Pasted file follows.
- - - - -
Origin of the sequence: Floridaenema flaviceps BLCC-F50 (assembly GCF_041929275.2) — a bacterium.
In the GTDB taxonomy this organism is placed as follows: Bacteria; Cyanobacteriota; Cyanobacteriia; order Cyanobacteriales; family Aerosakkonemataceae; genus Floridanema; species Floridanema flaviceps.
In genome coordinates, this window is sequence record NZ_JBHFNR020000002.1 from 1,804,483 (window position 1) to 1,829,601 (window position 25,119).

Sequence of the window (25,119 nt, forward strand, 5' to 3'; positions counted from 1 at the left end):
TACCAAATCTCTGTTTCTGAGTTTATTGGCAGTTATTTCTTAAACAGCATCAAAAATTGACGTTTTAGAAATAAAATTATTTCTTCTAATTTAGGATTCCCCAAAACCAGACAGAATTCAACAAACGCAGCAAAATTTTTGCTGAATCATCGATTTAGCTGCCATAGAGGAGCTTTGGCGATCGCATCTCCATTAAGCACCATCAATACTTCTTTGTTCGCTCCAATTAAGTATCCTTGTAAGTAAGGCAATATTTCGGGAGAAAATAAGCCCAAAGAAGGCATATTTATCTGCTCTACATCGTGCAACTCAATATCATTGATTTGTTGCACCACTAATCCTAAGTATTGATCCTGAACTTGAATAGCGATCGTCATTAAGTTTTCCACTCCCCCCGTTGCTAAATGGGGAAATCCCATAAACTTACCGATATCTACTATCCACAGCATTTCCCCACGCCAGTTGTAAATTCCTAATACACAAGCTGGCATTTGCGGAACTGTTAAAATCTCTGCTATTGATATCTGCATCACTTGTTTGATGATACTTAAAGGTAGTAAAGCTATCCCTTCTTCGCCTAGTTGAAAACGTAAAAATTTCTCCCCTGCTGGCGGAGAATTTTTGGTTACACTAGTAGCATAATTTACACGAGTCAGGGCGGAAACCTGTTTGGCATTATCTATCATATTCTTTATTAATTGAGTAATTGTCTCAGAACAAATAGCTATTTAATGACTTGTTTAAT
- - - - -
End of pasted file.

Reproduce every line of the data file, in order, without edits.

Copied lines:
Origin of the sequence: Floridaenema flaviceps BLCC-F50 (assembly GCF_041929275.2) — a bacterium.
In the GTDB taxonomy this organism is placed as follows: Bacteria; Cyanobacteriota; Cyanobacteriia; order Cyanobacteriales; family Aerosakkonemataceae; genus Floridanema; species Floridanema flaviceps.
In genome coordinates, this window is sequence record NZ_JBHFNR020000002.1 from 1,804,483 (window position 1) to 1,829,601 (window position 25,119).

Sequence of the window (25,119 nt, forward strand, 5' to 3'; positions counted from 1 at the left end):
TACCAAATCTCTGTTTCTGAGTTTATTGGCAGTTATTTCTTAAACAGCATCAAAAATTGACGTTTTAGAAATAAAATTATTTCTTCTAATTTAGGATTCCCCAAAACCAGACAGAATTCAACAAACGCAGCAAAATTTTTGCTGAATCATCGATTTAGCTGCCATAGAGGAGCTTTGGCGATCGCATCTCCATTAAGCACCATCAATACTTCTTTGTTCGCTCCAATTAAGTATCCTTGTAAGTAAGGCAATATTTCGGGAGAAAATAAGCCCAAAGAAGGCATATTTATCTGCTCTACATCGTGCAACTCAATATCATTGATTTGTTGCACCACTAATCCTAAGTATTGATCCTGAACTTGAATAGCGATCGTCATTAAGTTTTCCACTCCCCCCGTTGCTAAATGGGGAAATCCCATAAACTTACCGATATCTACTATCCACAGCATTTCCCCACGCCAGTTGTAAATTCCTAATACACAAGCTGGCATTTGCGGAACTGTTAAAATCTCTGCTATTGATATCTGCATCACTTGTTTGATGATACTTAAAGGTAGTAAAGCTATCCCTTCTTCGCCTAGTTGAAAACGTAAAAATTTCTCCCCTGCTGGCGGAGAATTTTTGGTTACACTAGTAGCATAATTTACACGAGTCAGGGCGGAAACCTGTTTGGCATTATCTATCATATTCTTTATTAATTGAGTAATTGTCTCAGAACAAATAGCTATTTAATGACTTGTTTAAT